Ridaught: A female’s right to privacy

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Courtesy of FHSAA

Yesterday the Florida High School Athletic Association Board of Directors held an emergency meeting, which took place virtually and was available to the general public on the FHSAA’s YouTube channel.

It centered on the FHSAA’s physical evaluation form which required disclosure of a female’s menstrual cycle in order to participate in athletics. 

The new form would have made it mandatory as recommended by the Sports Medicine Advisory Committee (SMAC). 

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Over 150 emails were submitted, which the Board of Directors had to either read or in this case listen to, as required by state law, before making their decision. So, Leonard Ireland, FHSAA’s public counsel, read them all, leading to a 2-hour plus meeting.  

One woman wrote, “as an athlete, the last thing you want to do is announce to the world your personal and private information regarding your body. It does not matter whether you shout it out loud or pen it on paper. Information regarding a girl’s menstrual cycle is “her” personal and private information. Informing any person of that information should always be her choice or her parents, depending on the age of the student.” 

Some were even attacking emails.  

Many deemed this as an invasion of privacy.  

Public comments included that “rights must be respected” and “protected by state constitution” in defense of a female’s right to privacy.  

Some feared other school personnel would have access. 

The Board of Directors took all this into consideration, and almost unanimously (14-2) decided to remove the questions about menstrual periods. Previously, the form had been modified and it had become mandatory, which sent a lot of parents into an uproar.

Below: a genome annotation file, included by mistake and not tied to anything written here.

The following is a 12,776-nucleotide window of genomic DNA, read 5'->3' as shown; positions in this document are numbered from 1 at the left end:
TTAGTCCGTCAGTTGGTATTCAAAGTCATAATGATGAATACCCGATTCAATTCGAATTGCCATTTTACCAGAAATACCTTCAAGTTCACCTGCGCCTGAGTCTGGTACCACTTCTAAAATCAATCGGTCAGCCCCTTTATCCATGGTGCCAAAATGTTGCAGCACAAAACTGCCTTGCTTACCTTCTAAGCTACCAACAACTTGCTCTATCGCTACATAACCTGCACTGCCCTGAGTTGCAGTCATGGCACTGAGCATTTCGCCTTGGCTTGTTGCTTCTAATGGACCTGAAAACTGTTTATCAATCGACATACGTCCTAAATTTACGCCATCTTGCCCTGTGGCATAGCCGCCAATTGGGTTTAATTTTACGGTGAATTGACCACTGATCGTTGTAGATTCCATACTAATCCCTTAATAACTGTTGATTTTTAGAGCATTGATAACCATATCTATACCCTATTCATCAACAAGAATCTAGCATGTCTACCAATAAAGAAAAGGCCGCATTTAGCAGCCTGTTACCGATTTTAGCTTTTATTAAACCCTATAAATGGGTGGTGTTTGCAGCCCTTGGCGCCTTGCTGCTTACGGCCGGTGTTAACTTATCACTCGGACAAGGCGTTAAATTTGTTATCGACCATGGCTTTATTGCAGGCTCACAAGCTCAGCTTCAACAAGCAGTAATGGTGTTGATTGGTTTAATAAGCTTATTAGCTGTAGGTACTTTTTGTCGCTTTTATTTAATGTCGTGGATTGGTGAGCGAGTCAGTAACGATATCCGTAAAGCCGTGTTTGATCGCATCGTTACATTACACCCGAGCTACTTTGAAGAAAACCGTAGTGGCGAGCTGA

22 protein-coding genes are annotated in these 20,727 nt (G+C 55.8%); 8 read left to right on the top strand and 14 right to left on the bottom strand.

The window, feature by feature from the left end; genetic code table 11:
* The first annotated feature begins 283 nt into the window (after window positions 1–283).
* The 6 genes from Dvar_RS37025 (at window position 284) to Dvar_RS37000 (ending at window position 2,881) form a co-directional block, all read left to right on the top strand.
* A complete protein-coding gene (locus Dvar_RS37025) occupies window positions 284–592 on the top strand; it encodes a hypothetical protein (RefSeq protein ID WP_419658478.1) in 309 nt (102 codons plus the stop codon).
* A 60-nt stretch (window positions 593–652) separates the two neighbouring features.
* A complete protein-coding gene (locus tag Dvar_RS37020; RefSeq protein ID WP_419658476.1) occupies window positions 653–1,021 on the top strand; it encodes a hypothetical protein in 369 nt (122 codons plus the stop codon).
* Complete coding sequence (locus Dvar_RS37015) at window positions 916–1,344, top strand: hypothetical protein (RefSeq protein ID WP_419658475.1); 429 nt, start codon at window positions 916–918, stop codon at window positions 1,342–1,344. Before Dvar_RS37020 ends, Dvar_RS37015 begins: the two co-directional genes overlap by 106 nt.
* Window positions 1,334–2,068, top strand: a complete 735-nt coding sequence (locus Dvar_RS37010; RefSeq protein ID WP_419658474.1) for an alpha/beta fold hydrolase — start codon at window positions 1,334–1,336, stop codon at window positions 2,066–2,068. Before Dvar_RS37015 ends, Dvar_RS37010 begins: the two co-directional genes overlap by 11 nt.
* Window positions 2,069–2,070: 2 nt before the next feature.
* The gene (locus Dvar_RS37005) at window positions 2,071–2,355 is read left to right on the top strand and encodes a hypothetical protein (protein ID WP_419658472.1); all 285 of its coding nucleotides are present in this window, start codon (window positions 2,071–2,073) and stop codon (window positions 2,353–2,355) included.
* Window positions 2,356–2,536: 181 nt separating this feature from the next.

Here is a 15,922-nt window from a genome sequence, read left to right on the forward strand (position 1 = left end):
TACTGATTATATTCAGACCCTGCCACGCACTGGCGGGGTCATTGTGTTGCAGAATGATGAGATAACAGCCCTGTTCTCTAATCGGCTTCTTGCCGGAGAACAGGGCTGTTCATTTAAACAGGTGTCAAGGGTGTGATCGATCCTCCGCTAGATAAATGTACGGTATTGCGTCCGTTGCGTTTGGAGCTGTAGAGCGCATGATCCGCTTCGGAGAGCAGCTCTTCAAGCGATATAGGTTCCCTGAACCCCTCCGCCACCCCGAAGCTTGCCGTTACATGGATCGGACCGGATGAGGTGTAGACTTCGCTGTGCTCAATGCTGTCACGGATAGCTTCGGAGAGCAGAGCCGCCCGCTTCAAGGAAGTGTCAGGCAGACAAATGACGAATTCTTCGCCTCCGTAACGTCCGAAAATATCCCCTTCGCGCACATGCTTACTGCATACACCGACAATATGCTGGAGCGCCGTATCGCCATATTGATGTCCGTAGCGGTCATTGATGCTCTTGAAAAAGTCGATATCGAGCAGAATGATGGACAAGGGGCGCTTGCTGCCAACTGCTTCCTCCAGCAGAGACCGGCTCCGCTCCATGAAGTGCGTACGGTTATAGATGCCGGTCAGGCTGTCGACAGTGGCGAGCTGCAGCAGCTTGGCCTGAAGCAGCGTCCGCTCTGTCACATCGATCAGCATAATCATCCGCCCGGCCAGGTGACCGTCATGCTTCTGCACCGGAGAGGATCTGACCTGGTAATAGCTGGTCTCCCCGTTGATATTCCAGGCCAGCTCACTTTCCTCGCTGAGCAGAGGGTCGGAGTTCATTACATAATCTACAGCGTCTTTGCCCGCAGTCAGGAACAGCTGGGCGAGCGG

“I do support the motion,” said FHSAA Board of Directors President John Gerdes, who is the Athletic Director at Clearwater Central Catholic. “I think it’s important to stress that our process, at least to me, is very, very important. Sending it to the SMAC committee was the right thing to do.”  

Gerdes noted that for decades these forms have been mandatory in some states, but optional in other states. He felt like his board needed to know a few other things prior to their vote. 

“We are not doctors, so we go to the doctors to find out why is it on the form, is it needed on the form, what are the reasons,” he said. “I think those things are important to know before we make a decision.”

Gerdes said those things are balanced against privacy issues and for him, “the balance does tip over to the privacy issue here and that’s why I support it.” 

He also made it known that they were in no way trying to curtail high school athletics for females in the state of Florida.  

Last year, 129,000 girls in the state of Florida participated in high school athletics. There are 17 state championships in girls sports.  

The only no votes on the EL2 were from Chris Patricca of Lee County and Charlie Ward of Tallahassee. 

Patricca, a former female athlete and a parent of a female student-athlete, said she did not support FHSAA Executive Director Craig Damon’s recommendations for the elimination of the menstrual cycle questions. 

“So many of the comments from the public today felt like they were from almost like Biblical times, reminiscent of the novel, ‘The Red Tent,’” said Patricca, a Lee County School Board Member. 

“Menstruation is a perfectly normal bodily function and thankfully embarrassment and shame surrounding menstruation has decreased as our society has evolved,” she said. “Many of today’s comments, in my opinion, could have the impact of further stigmatizing this perfectly normal bodily function, implying that menstruation is in any way shameful is an archaic notion.” 

In fact, Patricca went one step further, stating that no screening questions requirement “could lead to the avoidance of serious short-term and long-term debilitating conditions for female student-athletes.”

“I would argue that the elimination of the questions is discriminatory toward female athletes because we are not instituting best practices that could protect them,” she said.

Patricca went on to state that keeping the questions on the form, but not sharing the form with the schools, “ensures that potential health concerns surrounding abnormal menstrual cycles are at least part of the conversation before the doctor clears the athlete.”

The new form will be available during the 2023-24 school year.

For more information, here is the Board of Directors recap of Thursday’s meeting.

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